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By the numbers
55.1: Percentage of farms that fed weaned hogs antimicrobials primarily to promote growth
24.5: Percentage of farms that fed nursery-age hogs antimicrobials primarily to promote growth
17.5: Percentage of dairy farms that fed weaned heifers antimicrobials for growth promotion or disease prevention
50.8: Percentage of heifers, or young cows, fed medicated milk replacement nationwide
67.8: Percentage of Midwestern heifers fed medicated milk replacement
Cathie Rowand | The Journal Gazette
Cooper Farms officials say antibiotic use is limited to fighting disease among the 4.5 million turkeys it raises each year.

Area farms cite health benefits

– FORT RECOVERY, Ohio – Few parents would consider giving food laced with antibiotics to a baby.

Then again, most parents aren’t caring for thousands of babies.

It wouldn’t take much for an illness to spread among the 12,000 vulnerable turkey chicks that filled a barn in Mercer County, Ohio, in mid-May. The fluffy, golden chicks, each about 4 days old, clustered under warming lights sharing food and water.

Cooper Farms, in Paulding County, raises 4.5 million turkeys at contract farms like this each year, said Dr. Tim Barman, the company’s director of veterinary services. He prescribes antibiotics in the turkeys’ food or water when an illness threatens to spread.

“If you have a disease condition going on, it’s like a snowball rolling down the hill,” he said. “It gets bigger and bigger” unless treated.

Area farmers say they use antibiotics to keep animals healthy. But some health organizations are concerned that antibiotics used to help livestock grow faster could be diminishing the effectiveness of human antibiotics. And the few available statistics do not always differentiate between disease-curing and growth-promoting doses.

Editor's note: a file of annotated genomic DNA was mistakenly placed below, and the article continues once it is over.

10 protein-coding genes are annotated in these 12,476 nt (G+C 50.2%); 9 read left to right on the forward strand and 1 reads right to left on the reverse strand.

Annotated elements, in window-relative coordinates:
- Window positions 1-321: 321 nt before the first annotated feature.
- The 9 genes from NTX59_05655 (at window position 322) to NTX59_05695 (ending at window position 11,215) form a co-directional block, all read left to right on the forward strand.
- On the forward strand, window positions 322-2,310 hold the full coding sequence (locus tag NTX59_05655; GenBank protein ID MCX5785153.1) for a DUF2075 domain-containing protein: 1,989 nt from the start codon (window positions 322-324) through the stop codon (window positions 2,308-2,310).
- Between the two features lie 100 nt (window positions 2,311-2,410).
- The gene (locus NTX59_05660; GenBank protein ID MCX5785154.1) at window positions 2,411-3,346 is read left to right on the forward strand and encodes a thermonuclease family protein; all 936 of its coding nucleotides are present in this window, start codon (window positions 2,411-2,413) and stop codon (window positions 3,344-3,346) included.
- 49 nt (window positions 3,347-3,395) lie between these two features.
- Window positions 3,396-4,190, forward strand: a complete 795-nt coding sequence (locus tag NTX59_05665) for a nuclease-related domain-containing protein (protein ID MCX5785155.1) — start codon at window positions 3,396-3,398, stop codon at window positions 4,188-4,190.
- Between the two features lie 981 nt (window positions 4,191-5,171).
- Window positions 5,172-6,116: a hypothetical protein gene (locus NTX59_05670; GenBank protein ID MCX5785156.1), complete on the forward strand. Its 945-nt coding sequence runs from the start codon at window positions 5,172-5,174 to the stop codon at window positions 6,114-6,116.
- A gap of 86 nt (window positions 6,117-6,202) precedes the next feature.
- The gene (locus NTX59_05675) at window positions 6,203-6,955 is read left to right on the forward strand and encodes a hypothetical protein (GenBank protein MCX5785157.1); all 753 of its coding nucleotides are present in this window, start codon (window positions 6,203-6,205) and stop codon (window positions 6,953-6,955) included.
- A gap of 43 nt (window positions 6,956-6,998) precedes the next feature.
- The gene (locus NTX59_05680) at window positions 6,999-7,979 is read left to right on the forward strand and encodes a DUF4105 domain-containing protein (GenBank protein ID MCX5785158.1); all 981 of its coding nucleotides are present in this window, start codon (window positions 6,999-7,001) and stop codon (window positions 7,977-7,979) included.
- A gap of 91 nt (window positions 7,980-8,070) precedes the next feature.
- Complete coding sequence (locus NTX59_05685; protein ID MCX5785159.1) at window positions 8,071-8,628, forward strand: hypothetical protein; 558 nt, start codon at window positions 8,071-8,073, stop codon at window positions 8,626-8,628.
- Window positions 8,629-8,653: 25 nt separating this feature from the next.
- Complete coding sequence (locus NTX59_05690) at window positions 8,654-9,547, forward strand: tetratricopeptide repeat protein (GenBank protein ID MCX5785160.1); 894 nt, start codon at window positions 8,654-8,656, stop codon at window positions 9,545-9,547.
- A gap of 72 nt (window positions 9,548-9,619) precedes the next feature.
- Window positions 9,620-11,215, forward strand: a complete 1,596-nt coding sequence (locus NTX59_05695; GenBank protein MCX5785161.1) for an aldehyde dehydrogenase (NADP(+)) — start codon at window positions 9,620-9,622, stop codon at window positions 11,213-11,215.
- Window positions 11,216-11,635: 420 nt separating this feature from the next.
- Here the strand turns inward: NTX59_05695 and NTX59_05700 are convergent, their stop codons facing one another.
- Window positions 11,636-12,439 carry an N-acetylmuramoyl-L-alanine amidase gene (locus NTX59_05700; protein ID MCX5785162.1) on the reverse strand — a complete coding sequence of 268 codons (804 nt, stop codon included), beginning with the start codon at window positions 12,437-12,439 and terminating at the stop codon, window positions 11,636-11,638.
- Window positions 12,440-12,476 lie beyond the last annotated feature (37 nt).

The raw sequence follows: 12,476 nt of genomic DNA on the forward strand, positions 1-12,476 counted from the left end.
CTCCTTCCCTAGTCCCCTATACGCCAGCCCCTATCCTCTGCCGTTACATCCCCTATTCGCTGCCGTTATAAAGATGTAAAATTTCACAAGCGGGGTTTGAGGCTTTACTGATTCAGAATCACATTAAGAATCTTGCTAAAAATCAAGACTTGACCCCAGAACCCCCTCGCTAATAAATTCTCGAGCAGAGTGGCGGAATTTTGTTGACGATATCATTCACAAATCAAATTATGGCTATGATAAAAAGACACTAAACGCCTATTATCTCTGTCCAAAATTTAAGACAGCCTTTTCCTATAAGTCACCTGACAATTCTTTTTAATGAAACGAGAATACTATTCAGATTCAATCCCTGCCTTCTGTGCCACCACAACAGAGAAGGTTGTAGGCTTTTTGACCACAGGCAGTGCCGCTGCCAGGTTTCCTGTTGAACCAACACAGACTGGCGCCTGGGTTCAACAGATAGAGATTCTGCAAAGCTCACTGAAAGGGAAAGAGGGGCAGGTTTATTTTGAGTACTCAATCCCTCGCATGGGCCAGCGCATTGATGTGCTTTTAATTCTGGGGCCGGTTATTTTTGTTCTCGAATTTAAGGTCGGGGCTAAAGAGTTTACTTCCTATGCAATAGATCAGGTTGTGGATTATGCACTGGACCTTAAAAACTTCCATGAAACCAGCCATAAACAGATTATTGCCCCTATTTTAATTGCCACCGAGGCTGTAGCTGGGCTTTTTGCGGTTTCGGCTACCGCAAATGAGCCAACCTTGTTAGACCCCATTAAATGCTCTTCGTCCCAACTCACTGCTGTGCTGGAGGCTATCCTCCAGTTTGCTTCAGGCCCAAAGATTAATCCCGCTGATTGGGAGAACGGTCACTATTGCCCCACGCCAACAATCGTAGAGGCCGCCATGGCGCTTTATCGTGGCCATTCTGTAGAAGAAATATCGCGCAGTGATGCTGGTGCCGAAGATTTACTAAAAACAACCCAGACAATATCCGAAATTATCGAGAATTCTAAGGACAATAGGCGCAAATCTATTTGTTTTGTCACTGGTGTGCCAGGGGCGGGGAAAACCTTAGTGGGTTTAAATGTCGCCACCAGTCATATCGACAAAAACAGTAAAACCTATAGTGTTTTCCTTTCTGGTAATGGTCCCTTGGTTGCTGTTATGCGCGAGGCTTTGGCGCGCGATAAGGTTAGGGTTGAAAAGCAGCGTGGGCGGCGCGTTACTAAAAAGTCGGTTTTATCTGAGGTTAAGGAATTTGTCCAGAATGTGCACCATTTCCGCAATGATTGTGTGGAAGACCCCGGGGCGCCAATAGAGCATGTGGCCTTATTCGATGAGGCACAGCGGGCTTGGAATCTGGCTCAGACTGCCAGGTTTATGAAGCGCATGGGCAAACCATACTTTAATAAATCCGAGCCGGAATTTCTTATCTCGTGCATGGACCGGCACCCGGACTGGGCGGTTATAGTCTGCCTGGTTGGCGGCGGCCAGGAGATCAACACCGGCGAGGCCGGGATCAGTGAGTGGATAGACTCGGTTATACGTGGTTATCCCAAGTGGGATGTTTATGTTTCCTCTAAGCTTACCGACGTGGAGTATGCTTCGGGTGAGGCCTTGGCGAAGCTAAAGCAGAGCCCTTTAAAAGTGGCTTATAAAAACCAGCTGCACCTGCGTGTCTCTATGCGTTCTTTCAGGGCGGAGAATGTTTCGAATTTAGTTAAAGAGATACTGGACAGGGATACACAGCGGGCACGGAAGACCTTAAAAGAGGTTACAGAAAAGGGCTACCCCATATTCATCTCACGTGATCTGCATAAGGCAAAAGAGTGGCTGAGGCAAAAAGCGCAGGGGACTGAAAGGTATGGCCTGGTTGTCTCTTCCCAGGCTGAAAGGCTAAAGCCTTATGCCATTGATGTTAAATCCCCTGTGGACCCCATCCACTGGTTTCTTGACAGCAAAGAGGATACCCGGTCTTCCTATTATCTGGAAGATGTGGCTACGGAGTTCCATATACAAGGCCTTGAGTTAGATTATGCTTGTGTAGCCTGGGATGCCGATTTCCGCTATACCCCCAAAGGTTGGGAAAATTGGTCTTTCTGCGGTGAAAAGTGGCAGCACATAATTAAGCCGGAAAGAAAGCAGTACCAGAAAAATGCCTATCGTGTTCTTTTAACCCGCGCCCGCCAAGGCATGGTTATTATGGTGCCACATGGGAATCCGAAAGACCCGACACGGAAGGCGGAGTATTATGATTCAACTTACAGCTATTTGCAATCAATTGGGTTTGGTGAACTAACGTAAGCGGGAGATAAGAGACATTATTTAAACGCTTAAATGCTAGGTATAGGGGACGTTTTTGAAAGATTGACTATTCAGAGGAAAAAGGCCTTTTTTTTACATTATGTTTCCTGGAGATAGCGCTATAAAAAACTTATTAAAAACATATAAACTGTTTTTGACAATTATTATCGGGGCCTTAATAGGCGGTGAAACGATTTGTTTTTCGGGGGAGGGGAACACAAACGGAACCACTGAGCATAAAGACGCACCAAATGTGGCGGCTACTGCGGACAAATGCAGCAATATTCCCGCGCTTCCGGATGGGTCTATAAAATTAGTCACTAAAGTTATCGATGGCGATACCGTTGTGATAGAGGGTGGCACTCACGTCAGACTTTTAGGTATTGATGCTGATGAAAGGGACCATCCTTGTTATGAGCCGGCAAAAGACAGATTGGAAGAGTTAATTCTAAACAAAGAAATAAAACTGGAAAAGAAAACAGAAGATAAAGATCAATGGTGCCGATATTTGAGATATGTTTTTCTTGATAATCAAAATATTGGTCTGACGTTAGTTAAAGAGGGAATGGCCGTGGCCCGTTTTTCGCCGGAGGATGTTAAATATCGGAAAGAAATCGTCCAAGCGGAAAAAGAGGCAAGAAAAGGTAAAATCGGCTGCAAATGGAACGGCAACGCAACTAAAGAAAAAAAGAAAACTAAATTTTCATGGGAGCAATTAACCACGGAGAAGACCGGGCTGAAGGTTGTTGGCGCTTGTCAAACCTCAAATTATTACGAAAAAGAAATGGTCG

More than half of hog farms cited growth promotion as the primary reason they administered drugs to fight bacteria or viruses, according to the 2006 swine survey by the U.S. Department of Agriculture’s National Animal Health Monitoring System. About 55 percent of hog farms fed growth-boosting drugs to pigs after they were weaned from their mothers’ milk.

The USDA does not have comparable figures for the use of antibiotics on beef cattle and poultry farms. But a 2002 dairy study found that almost 18 percent of dairy farms fed medications to young cows after they were weaned. And close to 56 percent of young cows were fed milk-replacement formula containing medicine. The study did not separate medications for disease prevention from those to promote growth.

Cooper Farms doesn’t administer antibiotics specifically to help animals grow faster, Barman said. But healthy animals grow faster than sick ones. Growth can be a side benefit to antibiotics use, he said.

The company, which supplies turkey to Bob Evans restaurants and grocery stores, wants to keep animals healthy and protect the food supply, Barman said. Even a secondary infection could spread and sicken other turkeys. And ailments such as salmonella can spread to humans through processed food. Cooper Farms uses antibiotics to combat these diseases.

“We don’t use anything we don’t think is important to the health of the bird or food safety,” Barman said.